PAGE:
“Bite-Size Bits of Local, National, and Global History”
“Bite-Size Bits of Local, National, and Global History”

Springfield in Sangamon County, Illinois — The American Midwest (Great Lakes)

The Children's Lincoln

The Children's Lincoln Marker image. Click for full size.
By Beverly Pfingsten, June 16, 2011
1. The Children's Lincoln Marker
Neighbor girl Josie Remann (left)was a favorite of Lincoln's. Once, on finding her in tears in front of her house, Lincoln ran all the way to the train station with her trunk on his shoulders because a carriage driver failed to come for it on time. To Lincoln's delight, Josie (right: later married a nephew of Mary Lincoln. Mary gave her dead son Eddie's clothes to Josie's brother, Henry Remann (center). Lincoln sometimes joined Henry and others in games of marbles and ball, and in putting up swinging ropes. Henry corresponded faithfully with his longtime friend Willie Lincoln while Willie lived in the White House.

Children seemed naturally fond of Abraham Lincoln,and he of them. "He had a rare insight into boy nature," related a former neighbor boy. He took uncommon pains to remember their faces and names. He told them whimsical stories. He patiently answered their questions and encouraged their natural curiosity. When he took his boys to the circus he also took neighbor children along. Neighbors recalled seeing troops of children running out to meet Lincoln when he came home for dinner. They would "gambol by his side," hold

The Children's Lincoln - Top Photo image. Click for full size.
By Beverly Pfingsten, June 16, 2011
2. The Children's Lincoln - Top Photo
onto his long legs, and swing from his hands. Often he threw one of the smallest up onto his shoulder an gave the child a ride high above the others. Mischievous boys sometimes rigged a string across the street to knock the had from Lincoln's head as he walked home. When Lincoln stooped to retrieve his had, the young ambushers would jump from their hiding places and merrily mob their hatless neighbor. Lincoln would laugh at the joke and sometimes treat them to cakes and nuts.

Birthday Parties for children were not common in Lincoln's day. That didn't stop Mary, however, from hosting a party in 1859 for Willie's ninth birthday. Mary shared evolving 19th-century attitudes about childhood and instilling proper social manners in children. Birthday parties in this period were formal affairs hosted in affluent homes by highly motivated mothers. "Some 50 or 60 boys and girls attended the gala," Mary reported, "I have come to the conclusion that they are nonsensical affairs." Neighbor boys like Isaac Diller(right) may not have liked the starched shirts and suits that etiquette required.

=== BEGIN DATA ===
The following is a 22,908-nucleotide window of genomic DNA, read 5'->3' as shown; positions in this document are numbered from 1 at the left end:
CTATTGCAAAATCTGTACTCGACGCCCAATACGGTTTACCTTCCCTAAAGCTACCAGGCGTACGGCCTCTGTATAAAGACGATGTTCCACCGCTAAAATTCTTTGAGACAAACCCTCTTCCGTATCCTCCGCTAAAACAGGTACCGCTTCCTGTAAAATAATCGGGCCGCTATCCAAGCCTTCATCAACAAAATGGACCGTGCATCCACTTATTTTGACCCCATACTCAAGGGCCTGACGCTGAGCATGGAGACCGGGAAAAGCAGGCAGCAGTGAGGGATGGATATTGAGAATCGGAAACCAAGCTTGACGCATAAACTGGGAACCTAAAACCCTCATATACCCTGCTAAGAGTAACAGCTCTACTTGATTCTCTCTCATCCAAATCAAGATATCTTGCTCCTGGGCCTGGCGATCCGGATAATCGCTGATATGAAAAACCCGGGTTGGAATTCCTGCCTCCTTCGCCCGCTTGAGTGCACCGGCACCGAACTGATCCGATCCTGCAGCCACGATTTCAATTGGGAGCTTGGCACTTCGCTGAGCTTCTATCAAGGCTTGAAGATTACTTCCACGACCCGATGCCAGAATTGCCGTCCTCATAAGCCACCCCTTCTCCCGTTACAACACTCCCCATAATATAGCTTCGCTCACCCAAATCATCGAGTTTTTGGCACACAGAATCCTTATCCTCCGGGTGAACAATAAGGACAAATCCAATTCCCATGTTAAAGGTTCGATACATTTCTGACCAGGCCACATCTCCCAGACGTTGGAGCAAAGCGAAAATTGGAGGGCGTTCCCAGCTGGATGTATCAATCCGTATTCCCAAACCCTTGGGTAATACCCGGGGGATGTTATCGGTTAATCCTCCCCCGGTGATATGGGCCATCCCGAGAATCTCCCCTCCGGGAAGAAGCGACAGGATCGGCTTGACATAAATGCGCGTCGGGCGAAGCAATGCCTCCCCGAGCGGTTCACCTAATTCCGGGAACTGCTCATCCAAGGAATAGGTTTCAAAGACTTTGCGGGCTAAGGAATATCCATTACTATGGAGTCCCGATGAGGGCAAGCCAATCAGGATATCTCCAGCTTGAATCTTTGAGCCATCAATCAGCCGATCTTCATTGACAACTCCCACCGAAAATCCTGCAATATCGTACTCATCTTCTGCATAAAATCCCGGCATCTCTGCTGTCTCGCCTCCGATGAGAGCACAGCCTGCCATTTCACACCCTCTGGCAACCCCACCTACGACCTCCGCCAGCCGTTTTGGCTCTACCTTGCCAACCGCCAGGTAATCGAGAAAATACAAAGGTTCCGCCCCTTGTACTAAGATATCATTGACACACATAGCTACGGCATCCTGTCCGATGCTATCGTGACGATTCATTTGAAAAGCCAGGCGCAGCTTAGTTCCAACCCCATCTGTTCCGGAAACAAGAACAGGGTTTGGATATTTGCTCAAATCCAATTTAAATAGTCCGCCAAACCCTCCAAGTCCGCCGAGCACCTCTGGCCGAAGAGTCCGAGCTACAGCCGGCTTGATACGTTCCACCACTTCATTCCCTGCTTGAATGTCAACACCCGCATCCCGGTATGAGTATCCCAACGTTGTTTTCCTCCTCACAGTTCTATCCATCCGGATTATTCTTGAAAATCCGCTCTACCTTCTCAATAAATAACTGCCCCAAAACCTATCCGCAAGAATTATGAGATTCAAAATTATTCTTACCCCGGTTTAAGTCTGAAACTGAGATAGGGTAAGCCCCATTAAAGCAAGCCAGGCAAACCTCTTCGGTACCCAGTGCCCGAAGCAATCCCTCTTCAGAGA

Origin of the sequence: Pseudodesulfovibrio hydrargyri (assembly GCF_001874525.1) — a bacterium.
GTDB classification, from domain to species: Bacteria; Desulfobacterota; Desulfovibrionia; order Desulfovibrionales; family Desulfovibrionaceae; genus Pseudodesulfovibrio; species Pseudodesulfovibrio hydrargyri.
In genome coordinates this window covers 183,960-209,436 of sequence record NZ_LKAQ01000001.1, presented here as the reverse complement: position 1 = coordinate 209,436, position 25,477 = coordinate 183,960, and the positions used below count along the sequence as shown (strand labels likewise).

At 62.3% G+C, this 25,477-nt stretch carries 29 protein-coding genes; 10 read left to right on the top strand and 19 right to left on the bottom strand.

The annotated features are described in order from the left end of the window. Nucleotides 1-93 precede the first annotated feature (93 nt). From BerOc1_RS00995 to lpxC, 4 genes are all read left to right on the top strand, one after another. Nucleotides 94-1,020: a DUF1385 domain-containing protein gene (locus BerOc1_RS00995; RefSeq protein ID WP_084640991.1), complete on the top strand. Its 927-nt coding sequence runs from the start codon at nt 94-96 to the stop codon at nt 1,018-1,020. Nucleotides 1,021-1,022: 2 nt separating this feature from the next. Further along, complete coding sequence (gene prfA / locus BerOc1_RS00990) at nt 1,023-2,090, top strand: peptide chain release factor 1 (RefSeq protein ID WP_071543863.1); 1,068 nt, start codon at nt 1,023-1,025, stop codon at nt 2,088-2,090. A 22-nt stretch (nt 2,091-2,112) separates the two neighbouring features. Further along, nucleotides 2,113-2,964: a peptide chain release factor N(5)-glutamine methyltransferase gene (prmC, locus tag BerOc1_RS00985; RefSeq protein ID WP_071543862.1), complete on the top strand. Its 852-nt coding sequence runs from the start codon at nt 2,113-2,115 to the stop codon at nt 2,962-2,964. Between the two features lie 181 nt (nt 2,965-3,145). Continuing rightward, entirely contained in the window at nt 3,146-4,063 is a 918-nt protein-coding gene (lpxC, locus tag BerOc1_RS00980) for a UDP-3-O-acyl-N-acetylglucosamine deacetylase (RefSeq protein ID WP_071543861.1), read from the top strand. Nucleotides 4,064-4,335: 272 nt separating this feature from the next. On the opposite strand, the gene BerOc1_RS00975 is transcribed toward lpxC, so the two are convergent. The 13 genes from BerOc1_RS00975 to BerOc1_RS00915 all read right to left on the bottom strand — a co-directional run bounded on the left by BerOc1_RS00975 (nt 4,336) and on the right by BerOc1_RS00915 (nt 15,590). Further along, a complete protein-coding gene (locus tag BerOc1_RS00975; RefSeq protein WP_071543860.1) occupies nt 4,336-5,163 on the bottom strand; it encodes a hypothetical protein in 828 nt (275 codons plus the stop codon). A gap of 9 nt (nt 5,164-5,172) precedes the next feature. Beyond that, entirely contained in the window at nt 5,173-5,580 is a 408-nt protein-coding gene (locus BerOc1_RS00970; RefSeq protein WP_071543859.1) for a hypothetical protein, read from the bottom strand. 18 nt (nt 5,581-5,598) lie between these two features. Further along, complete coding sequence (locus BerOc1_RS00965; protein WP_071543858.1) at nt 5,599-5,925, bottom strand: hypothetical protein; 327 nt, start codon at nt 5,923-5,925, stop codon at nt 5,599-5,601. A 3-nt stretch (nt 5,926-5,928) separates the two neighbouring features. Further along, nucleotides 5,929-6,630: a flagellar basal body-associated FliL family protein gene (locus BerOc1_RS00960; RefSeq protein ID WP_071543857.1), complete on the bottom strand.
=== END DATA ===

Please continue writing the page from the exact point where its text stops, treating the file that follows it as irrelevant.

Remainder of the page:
Topics and series. This historical marker is listed in this topic list: Notable Events. In addition, it is included in the Looking for Lincoln series list.
Location. 39° 47.906′ N, 89° 38.78′ 

The Children's Lincoln - Bottom Photo image. Click for full size.
By Beverly Pfingsten, June 16, 2011
3. The Children's Lincoln - Bottom Photo
W. Marker is in Springfield, Illinois, in Sangamon County. Marker is at the intersection of S, 7th Street and E, Capitol Ave. on S, 7th Street. Touch for map. Marker is in this post office area: Springfield IL 62701, United States of America. Touch for directions.
Other nearby markers. At least 8 other markers are within walking distance of this marker. Mary Lincoln's Family (here, next to this marker); Lincoln's Carriage Maker (within shouting distance of this marker); Lincoln's Horse (within shouting distance of this marker); William Beedle House (about 400 feet away, measured in a direct line); What Did Abraham Lincoln Eat? (about 400 feet away); Daily Life in 1860 (about 400 feet away); Henson Lyon House (about 400 feet away); Animal Problems (about 400 feet away). Touch for a list and map of all markers in Springfield.
Credits. This page was last revised on June 16, 2016. It was originally submitted on October 20, 2011, by Bill Pfingsten of Bel Air, Maryland. This page has been viewed 410 times since then and 3 times this year. Photos:   1, 2, 3. submitted on October 20, 2011, by Bill Pfingsten of Bel Air, Maryland.
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Apr. 9, 2020